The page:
We had a meeting tonight at Holy Grounds, the seminary's coffee house. Our Old Testament teacher put it together for anyone who was having issues with some of the ideas that have been presented in class. For a lot of people, their faith is connected to the historical truth claims of the Bible. Theologians, archeologists, historians and other scholars have discovered that some of the events in the Bible may not have happened in exactly the way that they are written. This can be a problem for people, like me, who have been taught that everything in the Bible happened exactly the way that it was written. For some people who's faith is so closely connected to the Bible stories being literally true, this can be scary.
What we have been learning in class is that tradition is not always going to give us an accurate picture of what the likely historical truth of biblical events are. Tradition tells us that Moses wrote the first five books of the Bible, otherwise known as the Pentateuch. Even the first time I heard this, I knew there was something wrong with that claim because these books are not written in the first person and there are events in it that occur long after Moses dies. It just doesn't make any sense.
There is also this idea called the "Documentary Hypothesis" that claims the Pentateuch actually comes from 4 different source documents, usually identified by the initials J, E, P & D. These documents were all written independently from each other and over time were integrated with each other to give us the Pentateuch as we have it today. If you read the Pentateuch closely, even in an English translation, it becomes obvious that there could not have been a single writer. If there was a single writer, then that person was crazy. You have people's names changing, God's name and the names of places change and there's stories that are told multiple time for no apparent reason and their details don't match up. And then, you have poor Moses going up the mountain, and down the mountain, and up the mountain, and down the mountain, and up, and down, and up, and up... wait a minute, when did he come down? Anyway, you get the picture.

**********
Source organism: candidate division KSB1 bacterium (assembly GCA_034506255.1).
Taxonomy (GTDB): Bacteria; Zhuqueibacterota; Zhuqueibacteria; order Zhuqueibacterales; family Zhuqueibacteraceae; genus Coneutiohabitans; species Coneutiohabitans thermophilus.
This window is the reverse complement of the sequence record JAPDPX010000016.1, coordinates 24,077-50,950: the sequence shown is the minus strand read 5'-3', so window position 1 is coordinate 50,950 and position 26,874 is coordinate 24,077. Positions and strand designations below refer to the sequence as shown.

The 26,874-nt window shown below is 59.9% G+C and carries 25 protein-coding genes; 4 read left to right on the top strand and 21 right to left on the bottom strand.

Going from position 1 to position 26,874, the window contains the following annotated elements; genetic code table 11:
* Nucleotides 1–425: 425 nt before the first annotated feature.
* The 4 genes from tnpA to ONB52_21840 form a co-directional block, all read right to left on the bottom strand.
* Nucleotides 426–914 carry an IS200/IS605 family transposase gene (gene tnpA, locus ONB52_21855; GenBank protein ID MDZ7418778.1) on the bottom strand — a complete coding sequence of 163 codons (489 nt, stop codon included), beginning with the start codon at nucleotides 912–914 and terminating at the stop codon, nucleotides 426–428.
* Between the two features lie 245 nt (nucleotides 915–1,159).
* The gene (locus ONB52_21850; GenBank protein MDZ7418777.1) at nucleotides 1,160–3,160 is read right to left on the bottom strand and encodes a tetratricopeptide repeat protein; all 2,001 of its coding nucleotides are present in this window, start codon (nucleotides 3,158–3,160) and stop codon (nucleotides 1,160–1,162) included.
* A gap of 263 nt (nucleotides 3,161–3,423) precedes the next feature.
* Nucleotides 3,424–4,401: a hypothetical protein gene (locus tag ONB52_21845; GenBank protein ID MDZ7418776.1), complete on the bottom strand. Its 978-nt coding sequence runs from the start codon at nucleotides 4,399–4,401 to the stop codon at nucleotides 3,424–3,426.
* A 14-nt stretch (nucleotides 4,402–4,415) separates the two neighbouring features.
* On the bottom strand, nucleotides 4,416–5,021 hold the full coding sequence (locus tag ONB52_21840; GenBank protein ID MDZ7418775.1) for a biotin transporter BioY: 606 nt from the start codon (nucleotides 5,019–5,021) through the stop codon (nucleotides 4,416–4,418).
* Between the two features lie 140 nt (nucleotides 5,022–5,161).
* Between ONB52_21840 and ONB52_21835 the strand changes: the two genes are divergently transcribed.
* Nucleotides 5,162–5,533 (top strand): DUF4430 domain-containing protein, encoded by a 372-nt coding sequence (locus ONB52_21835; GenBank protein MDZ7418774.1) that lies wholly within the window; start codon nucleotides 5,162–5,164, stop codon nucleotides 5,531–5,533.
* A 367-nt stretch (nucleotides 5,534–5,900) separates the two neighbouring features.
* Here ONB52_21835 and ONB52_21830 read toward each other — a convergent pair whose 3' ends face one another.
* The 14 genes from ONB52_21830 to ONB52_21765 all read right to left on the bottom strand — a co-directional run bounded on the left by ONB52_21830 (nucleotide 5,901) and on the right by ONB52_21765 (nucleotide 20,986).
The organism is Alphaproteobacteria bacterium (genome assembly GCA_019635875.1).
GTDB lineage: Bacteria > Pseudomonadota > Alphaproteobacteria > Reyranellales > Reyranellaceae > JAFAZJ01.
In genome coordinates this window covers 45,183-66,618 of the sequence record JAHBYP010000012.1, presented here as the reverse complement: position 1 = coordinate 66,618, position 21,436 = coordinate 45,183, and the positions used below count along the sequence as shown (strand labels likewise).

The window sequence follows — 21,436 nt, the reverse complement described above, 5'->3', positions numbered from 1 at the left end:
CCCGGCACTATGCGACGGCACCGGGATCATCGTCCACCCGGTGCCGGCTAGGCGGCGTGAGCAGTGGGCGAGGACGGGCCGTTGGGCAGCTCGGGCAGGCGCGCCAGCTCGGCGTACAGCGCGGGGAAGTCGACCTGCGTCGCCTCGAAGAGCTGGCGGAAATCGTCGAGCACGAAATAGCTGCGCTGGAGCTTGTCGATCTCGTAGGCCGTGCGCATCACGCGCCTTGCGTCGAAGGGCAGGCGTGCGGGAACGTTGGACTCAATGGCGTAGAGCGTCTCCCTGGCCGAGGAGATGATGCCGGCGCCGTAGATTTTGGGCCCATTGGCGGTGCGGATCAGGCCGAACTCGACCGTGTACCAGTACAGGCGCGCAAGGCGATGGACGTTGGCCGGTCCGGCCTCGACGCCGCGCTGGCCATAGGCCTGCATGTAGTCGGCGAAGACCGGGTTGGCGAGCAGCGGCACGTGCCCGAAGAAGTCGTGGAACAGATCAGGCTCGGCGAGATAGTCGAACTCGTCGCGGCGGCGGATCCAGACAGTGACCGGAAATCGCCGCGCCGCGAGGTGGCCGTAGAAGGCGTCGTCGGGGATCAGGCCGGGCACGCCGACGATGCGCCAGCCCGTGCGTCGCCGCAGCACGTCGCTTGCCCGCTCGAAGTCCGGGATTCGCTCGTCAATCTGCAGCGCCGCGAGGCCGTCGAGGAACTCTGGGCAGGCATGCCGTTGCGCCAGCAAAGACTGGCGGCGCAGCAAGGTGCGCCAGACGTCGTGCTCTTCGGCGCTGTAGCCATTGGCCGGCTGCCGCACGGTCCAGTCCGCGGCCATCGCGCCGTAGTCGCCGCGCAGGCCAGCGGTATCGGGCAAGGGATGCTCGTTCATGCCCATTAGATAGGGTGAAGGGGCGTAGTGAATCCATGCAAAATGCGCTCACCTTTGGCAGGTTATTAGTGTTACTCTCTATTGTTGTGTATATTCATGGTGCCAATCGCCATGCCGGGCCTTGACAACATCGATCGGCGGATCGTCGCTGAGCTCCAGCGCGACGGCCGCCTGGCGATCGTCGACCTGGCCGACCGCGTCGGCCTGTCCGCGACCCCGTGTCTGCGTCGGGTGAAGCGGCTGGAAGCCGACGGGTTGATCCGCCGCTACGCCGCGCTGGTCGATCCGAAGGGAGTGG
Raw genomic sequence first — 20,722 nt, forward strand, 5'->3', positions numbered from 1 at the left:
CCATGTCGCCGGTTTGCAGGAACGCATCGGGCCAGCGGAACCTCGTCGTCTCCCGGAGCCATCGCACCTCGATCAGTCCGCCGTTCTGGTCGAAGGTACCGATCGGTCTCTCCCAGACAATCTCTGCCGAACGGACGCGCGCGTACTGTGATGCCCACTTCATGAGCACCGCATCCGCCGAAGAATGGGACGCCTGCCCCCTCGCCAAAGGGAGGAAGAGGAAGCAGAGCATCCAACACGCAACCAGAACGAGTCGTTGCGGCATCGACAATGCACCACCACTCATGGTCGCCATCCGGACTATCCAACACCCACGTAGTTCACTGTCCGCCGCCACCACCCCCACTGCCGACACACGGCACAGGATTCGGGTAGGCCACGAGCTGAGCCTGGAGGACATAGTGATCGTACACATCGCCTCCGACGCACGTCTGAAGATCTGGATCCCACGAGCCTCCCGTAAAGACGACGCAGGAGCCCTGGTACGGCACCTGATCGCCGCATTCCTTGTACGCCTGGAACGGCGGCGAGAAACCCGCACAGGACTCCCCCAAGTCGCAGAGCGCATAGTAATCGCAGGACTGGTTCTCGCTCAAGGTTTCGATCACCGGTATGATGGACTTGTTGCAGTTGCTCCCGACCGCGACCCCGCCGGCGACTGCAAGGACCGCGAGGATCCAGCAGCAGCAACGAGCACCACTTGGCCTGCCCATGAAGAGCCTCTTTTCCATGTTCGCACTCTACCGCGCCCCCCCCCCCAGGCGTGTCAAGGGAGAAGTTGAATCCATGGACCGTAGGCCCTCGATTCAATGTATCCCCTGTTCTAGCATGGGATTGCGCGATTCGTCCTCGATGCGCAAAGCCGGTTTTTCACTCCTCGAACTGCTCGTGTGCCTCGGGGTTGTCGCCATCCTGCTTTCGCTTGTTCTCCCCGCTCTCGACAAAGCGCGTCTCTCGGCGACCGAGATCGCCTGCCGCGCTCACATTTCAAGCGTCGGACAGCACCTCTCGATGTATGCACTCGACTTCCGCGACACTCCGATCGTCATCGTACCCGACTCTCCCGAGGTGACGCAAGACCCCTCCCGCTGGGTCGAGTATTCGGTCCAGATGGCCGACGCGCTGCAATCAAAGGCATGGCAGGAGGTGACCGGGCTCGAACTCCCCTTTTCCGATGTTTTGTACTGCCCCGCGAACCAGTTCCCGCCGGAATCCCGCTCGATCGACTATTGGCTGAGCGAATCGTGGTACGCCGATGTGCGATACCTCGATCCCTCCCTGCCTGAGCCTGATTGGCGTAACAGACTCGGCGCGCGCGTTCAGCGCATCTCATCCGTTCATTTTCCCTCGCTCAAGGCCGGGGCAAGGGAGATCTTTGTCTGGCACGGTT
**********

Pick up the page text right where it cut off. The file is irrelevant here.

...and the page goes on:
But the thing is, our teacher is not teaching this to us to destroy our faith. She is trying to teach us the truth about what this document we call the Bible actually is. She's telling us the truth so that our faith can be based on more than just history, so that we can see the deeper truth behind the stories, which is so much more important than a simple historical truth. (Which is not to say that there is no historical truth to the stories in the Bible, because I still believe that there is historical truth to a lot of them.)
The way I look at it is this: we, as a church, accept that the Holy Spirit worked though people to have these documents written and that she (I've been told that the Holy Spirit's gender in the original language is feminine, so that is how I'm going to refer to her from now on. To be honest, I've never really been comfortable referring to the Holy Spirit in the masculine. Maybe this is why.) worked through people to make sure that it got put together in the form that we have it now. So this begs the question: Why all these different sources? Why the contradictions? Why the historical ambiguity? I think it's because God is too big for one voice to describe. I think it takes a harmony of voices, even if those voices, on the surface, seem to contradict each other, to give us even a glimpse of the nature of God. The different sources with their seeming contradictions don't bother me anymore. They were good enough for the Holy Spirit, and they're good enough for me.